There are no Mac programs. This is not entirely true. It is possible that while there are fewer programs for Macs than for Windows, however, due to the growing popularity of the platform, the number of programs for Mac is growing almost daily. In addition, the fewer software options Apple is trying to compensate for with the high quality of those available. For information on products available for the Macintosh platform, refer to the Macintosh Product Guclasse database. In addition, it is possible to work with Windows on a Mac.
There are no games on the Mac. This statement is true only for an avid gamer who spends most of his time playing games and cannot imagine life without the latest versions of a particular game. In fact, the choice of games for Mac is quite wide: Quake, Doom, Call of Duty, World of Warcraft, Age of Empires, Heroes of Might and Magic, Unreal Tournament, The Sims, etc. and the only drawback of the latest versions is that they appear only a few months after the release of versions for Windows. Plus, thanks to Intel processors in all new Macs, you can always boot into Windows and play for an hour or two.
Mac cannot work with Windows. No, Macs can now run on Windows too. There are several ways to do this. First: Windows can be installed with another operating system and loaded as needed by choosing the "Restart" command. This method is ideal for games and applications that require video subsystems, since all components of the computer, including the video card, work in full mode. Note that you need Apple's Boot Camp package to get your computer to work this way. Second, running Windows (or another operating system, such as Linux) as a virtual machine inside Mac OS X using Parallels Desktop or VMware Fusion applications. In this case, you remain in Mac OS X, and Windows runs in a separate window as another program in Mac OS X.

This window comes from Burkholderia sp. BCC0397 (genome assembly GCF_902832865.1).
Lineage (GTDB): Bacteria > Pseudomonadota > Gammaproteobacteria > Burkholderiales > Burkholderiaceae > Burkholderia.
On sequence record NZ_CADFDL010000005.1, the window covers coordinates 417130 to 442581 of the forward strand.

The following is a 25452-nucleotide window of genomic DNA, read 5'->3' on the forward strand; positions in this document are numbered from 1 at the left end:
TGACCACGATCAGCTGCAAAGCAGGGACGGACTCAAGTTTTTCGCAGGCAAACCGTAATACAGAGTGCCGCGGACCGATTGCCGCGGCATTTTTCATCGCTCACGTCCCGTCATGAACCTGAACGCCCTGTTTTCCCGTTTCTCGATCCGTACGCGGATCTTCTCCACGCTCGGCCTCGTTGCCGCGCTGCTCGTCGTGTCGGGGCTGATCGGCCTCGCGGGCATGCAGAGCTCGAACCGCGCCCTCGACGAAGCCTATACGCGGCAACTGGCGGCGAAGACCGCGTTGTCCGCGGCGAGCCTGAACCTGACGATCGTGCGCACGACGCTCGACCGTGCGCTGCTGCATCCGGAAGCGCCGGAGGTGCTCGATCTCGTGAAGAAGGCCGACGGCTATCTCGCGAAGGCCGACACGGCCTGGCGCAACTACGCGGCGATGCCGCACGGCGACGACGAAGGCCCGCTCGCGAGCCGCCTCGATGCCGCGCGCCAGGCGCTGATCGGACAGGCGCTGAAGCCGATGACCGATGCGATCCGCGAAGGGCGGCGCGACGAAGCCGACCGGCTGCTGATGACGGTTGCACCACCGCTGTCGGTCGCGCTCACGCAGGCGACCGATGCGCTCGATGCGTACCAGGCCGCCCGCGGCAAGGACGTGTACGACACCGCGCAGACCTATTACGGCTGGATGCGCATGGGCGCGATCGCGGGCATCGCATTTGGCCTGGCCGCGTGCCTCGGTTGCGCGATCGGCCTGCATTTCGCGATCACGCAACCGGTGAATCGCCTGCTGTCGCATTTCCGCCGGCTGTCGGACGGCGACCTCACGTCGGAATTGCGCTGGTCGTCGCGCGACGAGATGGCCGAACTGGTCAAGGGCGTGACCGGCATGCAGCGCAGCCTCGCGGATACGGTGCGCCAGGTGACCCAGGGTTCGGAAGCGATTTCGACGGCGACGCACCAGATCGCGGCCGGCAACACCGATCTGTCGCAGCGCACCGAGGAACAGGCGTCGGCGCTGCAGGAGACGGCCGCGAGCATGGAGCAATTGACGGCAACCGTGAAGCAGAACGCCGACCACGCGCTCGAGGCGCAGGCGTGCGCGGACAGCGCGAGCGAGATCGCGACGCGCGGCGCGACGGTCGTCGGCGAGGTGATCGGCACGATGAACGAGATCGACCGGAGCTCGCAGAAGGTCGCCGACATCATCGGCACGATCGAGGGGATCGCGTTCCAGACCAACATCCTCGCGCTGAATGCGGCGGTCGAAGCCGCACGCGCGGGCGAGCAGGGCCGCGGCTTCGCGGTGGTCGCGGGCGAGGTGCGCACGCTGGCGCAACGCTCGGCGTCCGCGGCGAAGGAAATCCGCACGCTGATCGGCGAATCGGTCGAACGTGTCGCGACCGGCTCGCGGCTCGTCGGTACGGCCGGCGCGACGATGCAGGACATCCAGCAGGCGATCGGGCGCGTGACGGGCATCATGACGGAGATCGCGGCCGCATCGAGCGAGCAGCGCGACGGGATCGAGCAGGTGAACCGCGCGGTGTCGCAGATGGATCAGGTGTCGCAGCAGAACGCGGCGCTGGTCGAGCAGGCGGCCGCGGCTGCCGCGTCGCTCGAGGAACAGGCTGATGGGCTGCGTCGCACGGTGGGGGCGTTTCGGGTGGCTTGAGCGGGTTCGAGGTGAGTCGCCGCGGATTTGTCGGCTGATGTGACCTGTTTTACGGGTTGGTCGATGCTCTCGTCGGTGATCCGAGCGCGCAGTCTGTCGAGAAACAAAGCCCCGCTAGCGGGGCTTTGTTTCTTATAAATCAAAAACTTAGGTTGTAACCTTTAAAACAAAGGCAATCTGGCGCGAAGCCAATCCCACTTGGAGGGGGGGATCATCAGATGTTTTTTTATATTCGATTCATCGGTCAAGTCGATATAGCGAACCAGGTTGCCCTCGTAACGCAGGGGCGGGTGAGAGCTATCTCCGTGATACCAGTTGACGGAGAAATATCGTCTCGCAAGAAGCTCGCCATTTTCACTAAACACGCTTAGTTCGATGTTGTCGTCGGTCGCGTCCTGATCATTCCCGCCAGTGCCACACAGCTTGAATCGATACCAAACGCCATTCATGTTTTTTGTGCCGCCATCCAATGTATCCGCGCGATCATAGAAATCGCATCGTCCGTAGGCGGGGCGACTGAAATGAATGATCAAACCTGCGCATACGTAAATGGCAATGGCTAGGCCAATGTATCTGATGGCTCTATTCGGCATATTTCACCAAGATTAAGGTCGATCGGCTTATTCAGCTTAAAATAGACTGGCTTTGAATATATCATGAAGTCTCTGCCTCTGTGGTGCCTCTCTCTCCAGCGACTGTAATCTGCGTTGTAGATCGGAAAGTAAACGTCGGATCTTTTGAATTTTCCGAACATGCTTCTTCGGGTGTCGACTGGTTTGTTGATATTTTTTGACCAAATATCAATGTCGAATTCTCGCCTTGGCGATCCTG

Many files from Windows to Mac won't open. At the moment, 99% of Windows files can be opened on a Mac either using the program in which these files were created (for example, Photoshop for Mac for files made in Photoshop on Windows) or using a program that can work with a certain file format. Difficulties can arise only when working with audio-video files (this problem can be easily solved by installing a free set of codecs, i.e. files describing other formats or using the free VLC file player) or files created using the PowerISO program. But this situation is extremely rare.
Apple is a dying company. A classic myth that reflects the state of affairs that took place in 1996-1997. But after the return of Steve Jobs, the company's business went smoothly. Now Apple is growing in all directions - sales are increasing, stock prices are growing, the product line is expanding, new revolutionary products (iPod, iPhone) appear, and the market share of Mac OS X is growing.